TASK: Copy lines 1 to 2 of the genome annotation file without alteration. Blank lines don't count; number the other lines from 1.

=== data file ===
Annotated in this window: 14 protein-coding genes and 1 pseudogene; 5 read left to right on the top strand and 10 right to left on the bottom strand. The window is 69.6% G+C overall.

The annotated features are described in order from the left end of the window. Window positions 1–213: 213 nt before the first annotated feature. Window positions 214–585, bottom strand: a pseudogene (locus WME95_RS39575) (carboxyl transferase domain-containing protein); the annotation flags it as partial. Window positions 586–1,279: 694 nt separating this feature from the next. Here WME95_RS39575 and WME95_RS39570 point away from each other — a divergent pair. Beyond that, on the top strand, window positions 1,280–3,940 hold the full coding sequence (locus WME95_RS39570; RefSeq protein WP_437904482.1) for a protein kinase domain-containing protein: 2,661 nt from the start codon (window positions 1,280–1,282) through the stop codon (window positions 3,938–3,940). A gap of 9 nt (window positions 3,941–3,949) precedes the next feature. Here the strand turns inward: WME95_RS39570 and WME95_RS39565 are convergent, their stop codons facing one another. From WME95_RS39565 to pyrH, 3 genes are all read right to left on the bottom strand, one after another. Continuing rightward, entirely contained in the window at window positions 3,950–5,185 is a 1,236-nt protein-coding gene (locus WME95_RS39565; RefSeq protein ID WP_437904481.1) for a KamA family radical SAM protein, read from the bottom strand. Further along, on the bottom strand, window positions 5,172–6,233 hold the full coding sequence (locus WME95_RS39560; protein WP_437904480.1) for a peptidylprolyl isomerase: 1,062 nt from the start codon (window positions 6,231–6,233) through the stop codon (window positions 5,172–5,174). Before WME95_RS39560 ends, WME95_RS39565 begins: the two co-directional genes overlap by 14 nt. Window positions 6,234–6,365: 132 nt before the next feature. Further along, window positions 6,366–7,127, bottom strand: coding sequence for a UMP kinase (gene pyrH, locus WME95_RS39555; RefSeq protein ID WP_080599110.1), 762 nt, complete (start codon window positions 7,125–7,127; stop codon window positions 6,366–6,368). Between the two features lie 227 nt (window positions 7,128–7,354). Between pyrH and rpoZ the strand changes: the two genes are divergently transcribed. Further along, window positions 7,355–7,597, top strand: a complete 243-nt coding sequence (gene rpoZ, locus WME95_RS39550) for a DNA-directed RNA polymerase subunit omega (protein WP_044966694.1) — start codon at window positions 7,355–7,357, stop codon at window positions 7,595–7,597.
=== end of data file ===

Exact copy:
Annotated in this window: 14 protein-coding genes and 1 pseudogene; 5 read left to right on the top strand and 10 right to left on the bottom strand. The window is 69.6% G+C overall.

The annotated features are described in order from the left end of the window. Window positions 1–213: 213 nt before the first annotated feature. Window positions 214–585, bottom strand: a pseudogene (locus WME95_RS39575) (carboxyl transferase domain-containing protein); the annotation flags it as partial. Window positions 586–1,279: 694 nt separating this feature from the next. Here WME95_RS39575 and WME95_RS39570 point away from each other — a divergent pair. Beyond that, on the top strand, window positions 1,280–3,940 hold the full coding sequence (locus WME95_RS39570; RefSeq protein WP_437904482.1) for a protein kinase domain-containing protein: 2,661 nt from the start codon (window positions 1,280–1,282) through the stop codon (window positions 3,938–3,940). A gap of 9 nt (window positions 3,941–3,949) precedes the next feature. Here the strand turns inward: WME95_RS39570 and WME95_RS39565 are convergent, their stop codons facing one another. From WME95_RS39565 to pyrH, 3 genes are all read right to left on the bottom strand, one after another. Continuing rightward, entirely contained in the window at window positions 3,950–5,185 is a 1,236-nt protein-coding gene (locus WME95_RS39565; RefSeq protein ID WP_437904481.1) for a KamA family radical SAM protein, read from the bottom strand. Further along, on the bottom strand, window positions 5,172–6,233 hold the full coding sequence (locus WME95_RS39560; protein WP_437904480.1) for a peptidylprolyl isomerase: 1,062 nt from the start codon (window positions 6,231–6,233) through the stop codon (window positions 5,172–5,174). Before WME95_RS39560 ends, WME95_RS39565 begins: the two co-directional genes overlap by 14 nt. Window positions 6,234–6,365: 132 nt before the next feature. Further along, window positions 6,366–7,127, bottom strand: coding sequence for a UMP kinase (gene pyrH, locus WME95_RS39555; RefSeq protein ID WP_080599110.1), 762 nt, complete (start codon window positions 7,125–7,127; stop codon window positions 6,366–6,368). Between the two features lie 227 nt (window positions 7,128–7,354). Between pyrH and rpoZ the strand changes: the two genes are divergently transcribed. Further along, window positions 7,355–7,597, top strand: a complete 243-nt coding sequence (gene rpoZ, locus WME95_RS39550) for a DNA-directed RNA polymerase subunit omega (protein WP_044966694.1) — start codon at window positions 7,355–7,357, stop codon at window positions 7,595–7,597.